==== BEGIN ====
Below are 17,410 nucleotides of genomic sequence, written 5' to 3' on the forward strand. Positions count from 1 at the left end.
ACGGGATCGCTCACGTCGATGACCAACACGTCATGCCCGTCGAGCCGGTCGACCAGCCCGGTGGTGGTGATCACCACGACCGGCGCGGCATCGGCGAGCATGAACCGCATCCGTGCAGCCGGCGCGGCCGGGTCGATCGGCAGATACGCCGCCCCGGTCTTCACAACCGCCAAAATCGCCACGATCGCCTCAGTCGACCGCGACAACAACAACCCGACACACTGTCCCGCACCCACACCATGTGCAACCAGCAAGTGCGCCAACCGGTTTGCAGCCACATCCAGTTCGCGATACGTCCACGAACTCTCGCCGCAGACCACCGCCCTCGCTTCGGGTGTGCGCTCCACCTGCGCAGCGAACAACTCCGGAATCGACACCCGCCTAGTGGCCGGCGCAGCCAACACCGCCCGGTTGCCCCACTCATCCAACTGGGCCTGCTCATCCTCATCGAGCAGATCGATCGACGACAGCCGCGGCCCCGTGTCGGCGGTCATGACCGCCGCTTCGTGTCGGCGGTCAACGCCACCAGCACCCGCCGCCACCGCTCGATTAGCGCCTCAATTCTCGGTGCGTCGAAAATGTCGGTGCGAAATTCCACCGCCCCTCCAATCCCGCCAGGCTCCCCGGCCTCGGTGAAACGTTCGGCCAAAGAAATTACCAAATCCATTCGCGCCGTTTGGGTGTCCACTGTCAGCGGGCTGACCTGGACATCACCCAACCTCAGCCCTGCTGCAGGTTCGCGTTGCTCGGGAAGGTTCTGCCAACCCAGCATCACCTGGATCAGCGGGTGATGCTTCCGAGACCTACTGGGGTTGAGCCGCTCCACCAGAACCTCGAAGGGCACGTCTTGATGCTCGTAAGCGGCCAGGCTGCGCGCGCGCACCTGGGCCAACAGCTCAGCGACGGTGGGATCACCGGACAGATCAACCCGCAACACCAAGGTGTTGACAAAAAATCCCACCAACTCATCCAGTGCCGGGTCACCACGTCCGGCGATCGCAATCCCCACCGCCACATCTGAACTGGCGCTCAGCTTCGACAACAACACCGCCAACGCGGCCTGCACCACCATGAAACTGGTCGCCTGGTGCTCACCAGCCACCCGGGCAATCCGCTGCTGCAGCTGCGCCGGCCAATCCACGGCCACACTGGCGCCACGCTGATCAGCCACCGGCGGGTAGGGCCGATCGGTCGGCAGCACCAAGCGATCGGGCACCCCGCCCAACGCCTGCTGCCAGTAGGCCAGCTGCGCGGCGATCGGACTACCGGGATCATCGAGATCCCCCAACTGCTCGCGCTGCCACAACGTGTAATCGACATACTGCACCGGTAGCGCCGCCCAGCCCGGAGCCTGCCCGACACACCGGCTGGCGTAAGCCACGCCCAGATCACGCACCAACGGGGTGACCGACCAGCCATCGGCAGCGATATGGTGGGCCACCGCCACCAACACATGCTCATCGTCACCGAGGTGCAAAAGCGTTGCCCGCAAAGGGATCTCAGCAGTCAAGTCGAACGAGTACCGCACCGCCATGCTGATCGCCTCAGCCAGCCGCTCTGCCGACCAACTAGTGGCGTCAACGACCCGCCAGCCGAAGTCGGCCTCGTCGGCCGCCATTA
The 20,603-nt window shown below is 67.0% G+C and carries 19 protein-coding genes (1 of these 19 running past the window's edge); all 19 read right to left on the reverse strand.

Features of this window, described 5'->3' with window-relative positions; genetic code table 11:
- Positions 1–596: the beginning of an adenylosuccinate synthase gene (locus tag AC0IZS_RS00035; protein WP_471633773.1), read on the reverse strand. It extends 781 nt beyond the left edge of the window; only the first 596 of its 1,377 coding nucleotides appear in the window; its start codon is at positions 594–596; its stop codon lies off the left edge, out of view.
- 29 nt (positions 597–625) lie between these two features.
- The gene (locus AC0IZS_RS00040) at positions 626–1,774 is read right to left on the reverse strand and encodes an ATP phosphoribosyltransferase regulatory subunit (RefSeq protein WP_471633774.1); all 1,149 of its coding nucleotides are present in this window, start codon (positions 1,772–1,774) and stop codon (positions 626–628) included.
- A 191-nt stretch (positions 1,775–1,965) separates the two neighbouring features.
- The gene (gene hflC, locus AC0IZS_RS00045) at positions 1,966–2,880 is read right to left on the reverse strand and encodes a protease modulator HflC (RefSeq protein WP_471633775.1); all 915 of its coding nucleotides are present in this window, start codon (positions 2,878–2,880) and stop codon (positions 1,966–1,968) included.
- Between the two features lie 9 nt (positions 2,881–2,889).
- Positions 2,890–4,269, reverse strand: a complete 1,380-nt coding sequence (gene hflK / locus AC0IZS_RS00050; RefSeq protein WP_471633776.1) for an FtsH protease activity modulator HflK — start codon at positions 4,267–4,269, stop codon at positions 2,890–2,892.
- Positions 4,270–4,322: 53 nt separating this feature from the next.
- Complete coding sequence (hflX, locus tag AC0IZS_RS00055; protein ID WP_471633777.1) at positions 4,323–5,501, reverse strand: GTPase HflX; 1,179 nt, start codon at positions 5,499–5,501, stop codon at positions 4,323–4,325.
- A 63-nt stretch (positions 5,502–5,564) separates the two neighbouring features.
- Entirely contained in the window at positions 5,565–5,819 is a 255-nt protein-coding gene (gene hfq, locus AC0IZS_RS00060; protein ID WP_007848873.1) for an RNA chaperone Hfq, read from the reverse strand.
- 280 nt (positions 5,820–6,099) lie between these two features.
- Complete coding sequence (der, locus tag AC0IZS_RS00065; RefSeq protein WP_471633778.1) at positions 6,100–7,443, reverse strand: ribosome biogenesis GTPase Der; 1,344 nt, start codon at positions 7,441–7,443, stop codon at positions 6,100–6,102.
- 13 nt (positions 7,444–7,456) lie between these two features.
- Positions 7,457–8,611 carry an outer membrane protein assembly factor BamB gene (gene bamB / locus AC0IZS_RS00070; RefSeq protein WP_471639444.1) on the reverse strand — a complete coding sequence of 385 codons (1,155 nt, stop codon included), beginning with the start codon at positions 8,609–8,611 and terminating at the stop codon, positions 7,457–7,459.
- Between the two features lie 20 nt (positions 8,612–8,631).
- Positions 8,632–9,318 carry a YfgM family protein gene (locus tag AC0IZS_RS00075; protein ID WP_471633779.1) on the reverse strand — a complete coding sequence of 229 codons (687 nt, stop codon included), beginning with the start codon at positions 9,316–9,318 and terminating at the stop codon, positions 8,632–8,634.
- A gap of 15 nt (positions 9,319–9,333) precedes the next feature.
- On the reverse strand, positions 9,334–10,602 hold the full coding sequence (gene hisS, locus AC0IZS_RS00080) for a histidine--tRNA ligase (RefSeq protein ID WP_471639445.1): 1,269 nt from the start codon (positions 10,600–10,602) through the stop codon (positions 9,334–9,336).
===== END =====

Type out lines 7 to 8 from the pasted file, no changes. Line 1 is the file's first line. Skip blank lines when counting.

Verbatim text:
- The gene (locus AC0IZS_RS00040) at positions 626–1,774 is read right to left on the reverse strand and encodes an ATP phosphoribosyltransferase regulatory subunit (RefSeq protein WP_471633774.1); all 1,149 of its coding nucleotides are present in this window, start codon (positions 1,772–1,774) and stop codon (positions 626–628) included.
- A 191-nt stretch (positions 1,775–1,965) separates the two neighbouring features.